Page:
Maraea Karaitiana showed several of her handmade products, including her hand sanitiser. PHOTOS/ARTHUR HAWKES

ARTHUR HAWKES
arthur.hawkes@age.co.nz

A presentation on Wednesday at Te Hauora Runanga o Wairarapa, Masterton’s Maori community health service, showed how plants and trees found throughout Wairarapa could be turned into te rongoa Maori [traditional Maori medicine] for the community.

Piki Anderson talked about her balms made with kawakawa, titoki, purukamu [blue gum], and pitau [fern shoot].

After a hui, where this information was shared – and the products themselves were tested, sniffed, prodded, and passed around, 100 care packages full with medicines and treatments, handmade by Piki Anderson and Maraea Karaitiana, were presented to four Maori groups, which included Ngati Kahungunu and Rangitane, to then pass forward to people in their communities.

Te Hauora chief executive Ronald Karaitiana said the presentation was spurred by a desire to help connect Maori with natural medicines after the covid-19 lockdown, where several people had benefited from natural medicines during a period where GPs had become much less accessible.

Ronald also spoke on the actions of those dropping off care packages and checking in with vulnerable people in the community during the lockdown.

“We discovered that lockdown really did mean lockdown, and we can’t say thank you enough – not only did you go the extra mile, you gave support when it was most needed.”

Ronald called rongoa Maori “a big part of who we are, and a big part of what we do”.

One of the kawakawa balms.

“We are learning where things come from, and that we can source them within our own gardens.”

Maraea then talked to the group about her purukamu [blue gum eucalyptus] bath and how to steep and extract the essence of the gum from the leaves.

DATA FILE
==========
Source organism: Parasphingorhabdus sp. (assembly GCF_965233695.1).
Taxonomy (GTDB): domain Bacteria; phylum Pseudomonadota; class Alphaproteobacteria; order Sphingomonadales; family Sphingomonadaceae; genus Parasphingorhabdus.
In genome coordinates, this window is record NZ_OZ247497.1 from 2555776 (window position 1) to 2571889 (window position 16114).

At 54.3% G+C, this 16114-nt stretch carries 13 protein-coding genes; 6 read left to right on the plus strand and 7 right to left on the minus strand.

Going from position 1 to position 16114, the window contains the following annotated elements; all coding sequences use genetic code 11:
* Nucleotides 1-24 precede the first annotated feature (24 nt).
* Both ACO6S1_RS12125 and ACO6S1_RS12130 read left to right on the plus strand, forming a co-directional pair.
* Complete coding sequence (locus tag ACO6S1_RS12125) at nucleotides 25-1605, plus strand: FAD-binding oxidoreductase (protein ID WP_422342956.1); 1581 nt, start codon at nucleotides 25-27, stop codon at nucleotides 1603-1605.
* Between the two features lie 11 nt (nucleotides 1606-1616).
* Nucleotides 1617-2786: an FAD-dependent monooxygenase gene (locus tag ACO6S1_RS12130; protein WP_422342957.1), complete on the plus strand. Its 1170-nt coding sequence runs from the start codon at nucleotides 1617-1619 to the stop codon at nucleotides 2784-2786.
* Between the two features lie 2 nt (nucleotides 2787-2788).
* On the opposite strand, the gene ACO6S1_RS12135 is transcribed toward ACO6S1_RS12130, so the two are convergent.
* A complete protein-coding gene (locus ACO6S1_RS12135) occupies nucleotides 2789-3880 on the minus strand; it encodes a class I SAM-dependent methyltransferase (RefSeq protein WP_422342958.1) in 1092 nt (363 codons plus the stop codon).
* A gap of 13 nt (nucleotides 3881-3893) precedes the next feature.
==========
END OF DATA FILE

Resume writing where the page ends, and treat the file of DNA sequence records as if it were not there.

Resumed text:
She detailed how to use it in a hot bath to open up the lungs, cleanse the skin, and loosen the joints – knowledge passed down to her from her mother.

Each of the 100 care packages contained a bottle of Maraea’s extraction.

She also cited the expertise of Dr Dougal Thorburn, a GP who combined rongoa Maori with Western medicine, as a major influence and someone she thought represented how rongoa Maori could be incorporated more widely.

Piki Anderson then took the floor and spoke about her balms, cough medicines, bath mixes, and throat sprays – things she had learned to perfect over the past two-and-a-half years, through her own research and through the expertise of Rob McGowan [Pa Ropata], a former priest and renowned rongoa Maori practitioner.

One of the 100 Te Hauora care packages.

From soothing pitau ointments, to a manuka and kawakawa throat spray, to a lemon and honey cough medicine, Anderson had prepared countless products [including more than 600 individual balms] in the months leading up to the presentation, all of which were included in the packages.

She gave several practical tips about how to deal with plant matter in a safe and hygienic way, particularly with ingested medicines, but also spoke on the spiritual importance when using traditional methods and ingredients from the whenua.

“I always karakia [prayer to invoke spiritual guidance] whenever I am making, it is so important to us that we are connected to the land, and to the spirits in the land.”